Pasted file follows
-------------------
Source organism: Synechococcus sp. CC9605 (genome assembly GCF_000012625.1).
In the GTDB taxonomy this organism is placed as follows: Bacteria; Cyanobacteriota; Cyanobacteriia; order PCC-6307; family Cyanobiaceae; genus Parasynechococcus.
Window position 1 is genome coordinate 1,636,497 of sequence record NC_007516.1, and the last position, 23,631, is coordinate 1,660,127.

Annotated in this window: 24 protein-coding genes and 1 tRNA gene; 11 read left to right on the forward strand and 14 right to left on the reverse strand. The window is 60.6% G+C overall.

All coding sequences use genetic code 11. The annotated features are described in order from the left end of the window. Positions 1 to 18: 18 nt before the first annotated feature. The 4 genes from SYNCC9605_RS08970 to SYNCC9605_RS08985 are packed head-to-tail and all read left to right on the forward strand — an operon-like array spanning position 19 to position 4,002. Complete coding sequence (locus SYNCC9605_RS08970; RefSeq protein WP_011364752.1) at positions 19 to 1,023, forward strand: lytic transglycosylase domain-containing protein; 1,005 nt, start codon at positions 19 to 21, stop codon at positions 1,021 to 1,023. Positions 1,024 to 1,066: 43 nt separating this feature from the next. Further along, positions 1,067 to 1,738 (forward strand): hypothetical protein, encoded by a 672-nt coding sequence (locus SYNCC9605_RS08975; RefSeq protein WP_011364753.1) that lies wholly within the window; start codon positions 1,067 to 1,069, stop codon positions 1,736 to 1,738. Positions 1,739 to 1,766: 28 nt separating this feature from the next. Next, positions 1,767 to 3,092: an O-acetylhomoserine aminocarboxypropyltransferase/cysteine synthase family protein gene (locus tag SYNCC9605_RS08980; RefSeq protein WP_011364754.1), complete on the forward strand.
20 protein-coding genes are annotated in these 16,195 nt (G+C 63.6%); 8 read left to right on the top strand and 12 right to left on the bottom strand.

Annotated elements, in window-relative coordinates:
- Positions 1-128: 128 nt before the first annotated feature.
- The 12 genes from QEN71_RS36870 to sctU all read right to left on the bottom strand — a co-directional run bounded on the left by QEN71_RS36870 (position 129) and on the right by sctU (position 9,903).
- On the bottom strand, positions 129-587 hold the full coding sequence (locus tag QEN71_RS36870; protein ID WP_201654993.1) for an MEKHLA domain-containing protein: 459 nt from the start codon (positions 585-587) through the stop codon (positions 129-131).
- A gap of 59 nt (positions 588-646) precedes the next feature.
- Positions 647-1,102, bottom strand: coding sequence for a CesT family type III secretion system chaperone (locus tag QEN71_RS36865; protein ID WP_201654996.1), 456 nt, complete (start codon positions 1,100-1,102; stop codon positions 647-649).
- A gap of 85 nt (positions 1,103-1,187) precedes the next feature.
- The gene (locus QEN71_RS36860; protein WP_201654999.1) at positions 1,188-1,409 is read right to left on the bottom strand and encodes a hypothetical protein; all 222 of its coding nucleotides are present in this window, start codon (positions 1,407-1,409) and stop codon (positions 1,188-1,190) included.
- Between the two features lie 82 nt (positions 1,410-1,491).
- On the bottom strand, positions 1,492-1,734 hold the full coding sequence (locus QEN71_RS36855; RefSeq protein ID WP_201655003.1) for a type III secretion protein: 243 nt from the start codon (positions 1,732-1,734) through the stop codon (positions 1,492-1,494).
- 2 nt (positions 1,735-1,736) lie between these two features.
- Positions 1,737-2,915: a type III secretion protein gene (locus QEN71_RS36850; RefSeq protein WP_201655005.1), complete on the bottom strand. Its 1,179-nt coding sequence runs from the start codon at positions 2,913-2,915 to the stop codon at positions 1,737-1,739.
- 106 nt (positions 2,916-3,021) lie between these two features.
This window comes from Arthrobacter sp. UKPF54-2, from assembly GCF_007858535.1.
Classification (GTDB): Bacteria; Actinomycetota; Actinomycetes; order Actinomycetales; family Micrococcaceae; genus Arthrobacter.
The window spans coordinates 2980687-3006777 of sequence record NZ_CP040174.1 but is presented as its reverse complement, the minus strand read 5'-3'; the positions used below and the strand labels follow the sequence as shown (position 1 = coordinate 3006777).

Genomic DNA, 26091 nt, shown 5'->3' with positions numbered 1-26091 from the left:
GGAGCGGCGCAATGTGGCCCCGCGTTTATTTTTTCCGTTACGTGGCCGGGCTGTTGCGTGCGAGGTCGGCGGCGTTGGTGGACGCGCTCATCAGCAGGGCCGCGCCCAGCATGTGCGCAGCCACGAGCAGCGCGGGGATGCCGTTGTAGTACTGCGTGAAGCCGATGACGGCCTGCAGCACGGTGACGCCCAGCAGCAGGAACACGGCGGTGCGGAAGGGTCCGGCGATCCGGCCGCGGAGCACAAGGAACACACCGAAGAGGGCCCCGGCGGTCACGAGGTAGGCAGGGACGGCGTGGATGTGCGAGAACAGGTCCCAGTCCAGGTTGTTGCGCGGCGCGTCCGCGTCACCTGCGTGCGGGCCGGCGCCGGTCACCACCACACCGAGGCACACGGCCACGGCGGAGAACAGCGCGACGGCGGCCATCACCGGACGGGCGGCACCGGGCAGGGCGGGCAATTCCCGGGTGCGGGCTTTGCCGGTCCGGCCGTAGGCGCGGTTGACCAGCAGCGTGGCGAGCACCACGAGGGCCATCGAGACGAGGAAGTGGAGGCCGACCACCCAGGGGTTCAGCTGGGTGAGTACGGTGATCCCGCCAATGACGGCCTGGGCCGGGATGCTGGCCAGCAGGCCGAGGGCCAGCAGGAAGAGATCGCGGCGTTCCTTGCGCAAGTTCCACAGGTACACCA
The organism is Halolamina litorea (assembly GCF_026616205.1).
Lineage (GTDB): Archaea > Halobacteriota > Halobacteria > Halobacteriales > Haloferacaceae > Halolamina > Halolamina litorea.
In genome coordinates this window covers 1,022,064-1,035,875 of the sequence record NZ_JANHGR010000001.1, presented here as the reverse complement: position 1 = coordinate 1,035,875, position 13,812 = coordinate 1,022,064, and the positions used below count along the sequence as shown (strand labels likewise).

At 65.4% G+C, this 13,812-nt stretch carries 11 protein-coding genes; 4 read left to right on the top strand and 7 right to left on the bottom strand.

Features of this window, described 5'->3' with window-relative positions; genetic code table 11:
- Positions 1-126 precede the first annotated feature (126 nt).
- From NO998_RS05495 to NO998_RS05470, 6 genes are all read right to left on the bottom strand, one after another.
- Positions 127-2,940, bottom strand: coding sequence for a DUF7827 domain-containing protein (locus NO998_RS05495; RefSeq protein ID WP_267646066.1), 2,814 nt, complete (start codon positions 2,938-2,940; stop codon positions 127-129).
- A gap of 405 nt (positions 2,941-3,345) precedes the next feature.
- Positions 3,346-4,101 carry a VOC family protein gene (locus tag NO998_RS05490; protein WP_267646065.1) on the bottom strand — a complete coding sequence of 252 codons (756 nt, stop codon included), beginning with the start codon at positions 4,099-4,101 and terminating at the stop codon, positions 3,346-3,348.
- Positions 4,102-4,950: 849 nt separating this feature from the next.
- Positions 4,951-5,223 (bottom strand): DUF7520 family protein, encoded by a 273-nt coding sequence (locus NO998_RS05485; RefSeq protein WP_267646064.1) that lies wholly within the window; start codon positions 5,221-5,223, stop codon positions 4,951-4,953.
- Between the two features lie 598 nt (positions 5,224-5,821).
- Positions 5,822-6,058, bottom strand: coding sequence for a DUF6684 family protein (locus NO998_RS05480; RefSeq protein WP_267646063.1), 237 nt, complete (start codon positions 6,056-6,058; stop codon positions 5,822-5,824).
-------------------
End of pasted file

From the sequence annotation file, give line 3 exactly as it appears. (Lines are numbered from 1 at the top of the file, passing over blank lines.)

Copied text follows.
Window position 1 is genome coordinate 1,636,497 of sequence record NC_007516.1, and the last position, 23,631, is coordinate 1,660,127.